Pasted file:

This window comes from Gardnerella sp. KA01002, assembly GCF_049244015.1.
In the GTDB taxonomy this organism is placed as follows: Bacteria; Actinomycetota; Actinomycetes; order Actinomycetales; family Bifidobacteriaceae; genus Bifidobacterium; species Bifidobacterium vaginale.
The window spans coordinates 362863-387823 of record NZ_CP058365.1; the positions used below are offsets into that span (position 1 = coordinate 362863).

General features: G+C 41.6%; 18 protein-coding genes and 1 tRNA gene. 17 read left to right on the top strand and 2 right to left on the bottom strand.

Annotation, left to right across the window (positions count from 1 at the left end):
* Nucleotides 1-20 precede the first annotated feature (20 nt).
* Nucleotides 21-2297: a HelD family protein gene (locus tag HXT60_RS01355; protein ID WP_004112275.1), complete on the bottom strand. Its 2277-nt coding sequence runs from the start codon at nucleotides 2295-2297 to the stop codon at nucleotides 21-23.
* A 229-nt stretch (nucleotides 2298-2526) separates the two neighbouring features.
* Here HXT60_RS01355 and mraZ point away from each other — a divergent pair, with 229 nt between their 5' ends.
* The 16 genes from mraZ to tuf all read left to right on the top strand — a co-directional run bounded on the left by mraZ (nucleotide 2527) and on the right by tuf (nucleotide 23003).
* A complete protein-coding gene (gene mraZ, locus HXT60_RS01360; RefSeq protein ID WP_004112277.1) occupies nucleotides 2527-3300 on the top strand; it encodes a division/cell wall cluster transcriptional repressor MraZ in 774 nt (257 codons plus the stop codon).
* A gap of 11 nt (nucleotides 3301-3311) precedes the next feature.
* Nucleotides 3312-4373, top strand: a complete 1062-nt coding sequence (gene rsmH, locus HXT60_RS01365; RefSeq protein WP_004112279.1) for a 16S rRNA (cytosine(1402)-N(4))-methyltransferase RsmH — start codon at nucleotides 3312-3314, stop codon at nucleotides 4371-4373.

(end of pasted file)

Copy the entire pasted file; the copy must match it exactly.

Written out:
This window comes from Gardnerella sp. KA01002, assembly GCF_049244015.1.
In the GTDB taxonomy this organism is placed as follows: Bacteria; Actinomycetota; Actinomycetes; order Actinomycetales; family Bifidobacteriaceae; genus Bifidobacterium; species Bifidobacterium vaginale.
The window spans coordinates 362863-387823 of record NZ_CP058365.1; the positions used below are offsets into that span (position 1 = coordinate 362863).

General features: G+C 41.6%; 18 protein-coding genes and 1 tRNA gene. 17 read left to right on the top strand and 2 right to left on the bottom strand.

Annotation, left to right across the window (positions count from 1 at the left end):
* Nucleotides 1-20 precede the first annotated feature (20 nt).
* Nucleotides 21-2297: a HelD family protein gene (locus tag HXT60_RS01355; protein ID WP_004112275.1), complete on the bottom strand. Its 2277-nt coding sequence runs from the start codon at nucleotides 2295-2297 to the stop codon at nucleotides 21-23.
* A 229-nt stretch (nucleotides 2298-2526) separates the two neighbouring features.
* Here HXT60_RS01355 and mraZ point away from each other — a divergent pair, with 229 nt between their 5' ends.
* The 16 genes from mraZ to tuf all read left to right on the top strand — a co-directional run bounded on the left by mraZ (nucleotide 2527) and on the right by tuf (nucleotide 23003).
* A complete protein-coding gene (gene mraZ, locus HXT60_RS01360; RefSeq protein ID WP_004112277.1) occupies nucleotides 2527-3300 on the top strand; it encodes a division/cell wall cluster transcriptional repressor MraZ in 774 nt (257 codons plus the stop codon).
* A gap of 11 nt (nucleotides 3301-3311) precedes the next feature.
* Nucleotides 3312-4373, top strand: a complete 1062-nt coding sequence (gene rsmH, locus HXT60_RS01365; RefSeq protein WP_004112279.1) for a 16S rRNA (cytosine(1402)-N(4))-methyltransferase RsmH — start codon at nucleotides 3312-3314, stop codon at nucleotides 4371-4373.